The government would like to have less control—would like to leave it to market forces, as they say—as to what Telstra does. Telstra is a corporatised entity. It works by the principle of market forces and commercialised principles in its own best interests, to make money, deliver services and provide certain facilities and services to people. The problem that it probably has is that the government compels it, through legislation and through ownership, to do a little bit more than that. The minister has the power to direct Telstra to do something which is, in the real world, against normal business or commercial principles—it would actually lose money by doing it. That is the important part. The important part is that the minister can compel Telstra to do something which a normal private corporation would never do because it would not make commercial sense. A private company would not go out and just spend money on a service if a service cost $1 million and it knew the return on that services would be only $100,000; it would lose $900,000 on that provision of service. But the government, through the power of ownership and through the ministerial power, can direct Telstra to do that. That would be lost; and it would be lost forever. There is no way that any member of this place can say, with the difficulty we have in controlling Telstra now—in provision of services to country people, meeting its universal service obligations—that it would be easier if the government sold Telstra. It is difficult to do that now, with 50.1 per cent share ownership. It is just a ridiculous position to say that, if the government sold Telstra, it would be easier.

If we really look at it closely, who are the people who really want to sell Telstra off? The government is the one who wants to sell Telstra off; but if we ask individual members of the government, privately, what their thoughts are, we find that they have different views. In fact, there is one particular Liberal member who has a completely different view, because he represents his constituents. He has gone out there and asked his constituents what their views are on this, and I will get to that bit of information in a moment.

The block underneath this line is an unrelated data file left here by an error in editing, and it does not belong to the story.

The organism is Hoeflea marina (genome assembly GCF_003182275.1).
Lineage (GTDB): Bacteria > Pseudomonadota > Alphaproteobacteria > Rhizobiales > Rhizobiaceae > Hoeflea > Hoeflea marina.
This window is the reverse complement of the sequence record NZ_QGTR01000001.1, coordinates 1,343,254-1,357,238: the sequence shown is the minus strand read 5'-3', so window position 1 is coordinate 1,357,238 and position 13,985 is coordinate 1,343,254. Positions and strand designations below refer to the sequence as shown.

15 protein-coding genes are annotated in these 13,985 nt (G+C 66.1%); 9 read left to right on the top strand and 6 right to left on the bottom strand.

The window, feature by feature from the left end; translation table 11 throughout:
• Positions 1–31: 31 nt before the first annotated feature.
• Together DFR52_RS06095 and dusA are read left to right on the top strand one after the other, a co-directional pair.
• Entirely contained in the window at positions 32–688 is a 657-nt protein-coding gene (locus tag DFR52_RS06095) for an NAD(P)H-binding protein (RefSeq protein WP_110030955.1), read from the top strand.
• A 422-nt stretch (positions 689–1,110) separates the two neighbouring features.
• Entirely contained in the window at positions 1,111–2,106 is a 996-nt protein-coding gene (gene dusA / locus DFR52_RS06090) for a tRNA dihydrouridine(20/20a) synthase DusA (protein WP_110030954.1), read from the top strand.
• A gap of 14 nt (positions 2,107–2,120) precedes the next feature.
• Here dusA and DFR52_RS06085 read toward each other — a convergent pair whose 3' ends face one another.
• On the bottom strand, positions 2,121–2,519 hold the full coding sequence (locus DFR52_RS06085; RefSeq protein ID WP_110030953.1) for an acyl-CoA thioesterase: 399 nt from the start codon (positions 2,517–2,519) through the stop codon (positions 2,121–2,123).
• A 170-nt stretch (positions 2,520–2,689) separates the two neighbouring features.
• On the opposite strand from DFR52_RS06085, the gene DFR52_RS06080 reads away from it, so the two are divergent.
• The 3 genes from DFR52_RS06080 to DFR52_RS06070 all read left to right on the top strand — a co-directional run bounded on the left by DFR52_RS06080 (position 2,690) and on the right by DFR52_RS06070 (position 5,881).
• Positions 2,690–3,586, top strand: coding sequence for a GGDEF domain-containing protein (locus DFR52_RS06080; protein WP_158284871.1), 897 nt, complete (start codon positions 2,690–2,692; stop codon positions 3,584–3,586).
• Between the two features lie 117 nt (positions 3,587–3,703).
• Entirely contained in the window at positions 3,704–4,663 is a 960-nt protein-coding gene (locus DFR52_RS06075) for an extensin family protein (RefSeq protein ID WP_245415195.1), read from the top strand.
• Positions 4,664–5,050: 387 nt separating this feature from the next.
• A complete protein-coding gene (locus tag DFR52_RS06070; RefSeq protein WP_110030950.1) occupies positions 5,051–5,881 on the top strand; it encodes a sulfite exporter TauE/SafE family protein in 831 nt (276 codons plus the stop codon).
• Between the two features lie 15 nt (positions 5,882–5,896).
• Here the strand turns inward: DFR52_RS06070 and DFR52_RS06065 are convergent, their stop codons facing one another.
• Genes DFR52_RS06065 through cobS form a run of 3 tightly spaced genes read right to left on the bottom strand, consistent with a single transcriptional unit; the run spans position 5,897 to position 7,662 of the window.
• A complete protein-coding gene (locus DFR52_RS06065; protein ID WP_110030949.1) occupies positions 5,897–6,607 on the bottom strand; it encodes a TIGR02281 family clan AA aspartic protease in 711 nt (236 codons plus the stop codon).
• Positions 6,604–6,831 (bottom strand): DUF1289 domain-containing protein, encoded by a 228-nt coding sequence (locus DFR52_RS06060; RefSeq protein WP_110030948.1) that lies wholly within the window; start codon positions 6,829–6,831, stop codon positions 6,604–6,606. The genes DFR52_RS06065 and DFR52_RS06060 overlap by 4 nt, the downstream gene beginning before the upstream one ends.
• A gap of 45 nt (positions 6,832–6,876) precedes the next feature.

The only people on the government side who are interested in selling Telstra are the 29 ministers on the front bench. They can see the light at the end of the tunnel. They want to know—and they are squabbling about it right now in the cabinet room—who is going to get the benefit from the sale of Telstra. Which minister will get the proceeds? Where will they be able to spend their billions of dollars on whatever it is they want to do? They are not worried about services in the bush. They are not worried about universal obligations. They are not worried about how competitive our industry is. They are not worried about who will miss out and who will have to pay extra. They are not worried about those things. The ministers are all in there squabbling and fighting each other over who is going to spend the cash in the bag from selling off Telstra.